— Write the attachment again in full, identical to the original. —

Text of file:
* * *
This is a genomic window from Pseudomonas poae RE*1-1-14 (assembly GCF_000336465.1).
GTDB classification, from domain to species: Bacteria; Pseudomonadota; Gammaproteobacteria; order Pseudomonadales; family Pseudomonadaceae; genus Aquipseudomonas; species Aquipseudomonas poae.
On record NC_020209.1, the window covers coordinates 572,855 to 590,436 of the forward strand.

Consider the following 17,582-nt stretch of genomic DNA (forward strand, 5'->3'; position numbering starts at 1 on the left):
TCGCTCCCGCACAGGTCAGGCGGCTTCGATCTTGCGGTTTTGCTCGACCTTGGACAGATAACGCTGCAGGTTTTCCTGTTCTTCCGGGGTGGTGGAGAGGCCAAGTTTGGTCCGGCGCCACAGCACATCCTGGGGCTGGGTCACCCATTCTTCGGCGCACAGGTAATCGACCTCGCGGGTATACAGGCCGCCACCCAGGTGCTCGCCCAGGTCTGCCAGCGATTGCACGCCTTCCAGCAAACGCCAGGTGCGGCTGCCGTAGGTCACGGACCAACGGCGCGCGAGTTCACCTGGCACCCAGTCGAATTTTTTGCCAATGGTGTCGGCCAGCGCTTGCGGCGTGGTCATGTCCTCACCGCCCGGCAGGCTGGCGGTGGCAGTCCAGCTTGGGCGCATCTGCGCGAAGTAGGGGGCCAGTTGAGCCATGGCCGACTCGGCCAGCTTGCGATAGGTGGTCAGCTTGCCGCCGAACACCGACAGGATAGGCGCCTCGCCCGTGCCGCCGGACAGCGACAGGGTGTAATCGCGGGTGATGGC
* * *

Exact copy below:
This is a genomic window from Pseudomonas poae RE*1-1-14 (assembly GCF_000336465.1).
GTDB classification, from domain to species: Bacteria; Pseudomonadota; Gammaproteobacteria; order Pseudomonadales; family Pseudomonadaceae; genus Aquipseudomonas; species Aquipseudomonas poae.
On record NC_020209.1, the window covers coordinates 572,855 to 590,436 of the forward strand.

Consider the following 17,582-nt stretch of genomic DNA (forward strand, 5'->3'; position numbering starts at 1 on the left):
TCGCTCCCGCACAGGTCAGGCGGCTTCGATCTTGCGGTTTTGCTCGACCTTGGACAGATAACGCTGCAGGTTTTCCTGTTCTTCCGGGGTGGTGGAGAGGCCAAGTTTGGTCCGGCGCCACAGCACATCCTGGGGCTGGGTCACCCATTCTTCGGCGCACAGGTAATCGACCTCGCGGGTATACAGGCCGCCACCCAGGTGCTCGCCCAGGTCTGCCAGCGATTGCACGCCTTCCAGCAAACGCCAGGTGCGGCTGCCGTAGGTCACGGACCAACGGCGCGCGAGTTCACCTGGCACCCAGTCGAATTTTTTGCCAATGGTGTCGGCCAGCGCTTGCGGCGTGGTCATGTCCTCACCGCCCGGCAGGCTGGCGGTGGCAGTCCAGCTTGGGCGCATCTGCGCGAAGTAGGGGGCCAGTTGAGCCATGGCCGACTCGGCCAGCTTGCGATAGGTGGTCAGCTTGCCGCCGAACACCGACAGGATAGGCGCCTCGCCCGTGCCGCCGGACAGCGACAGGGTGTAATCGCGGGTGATGGC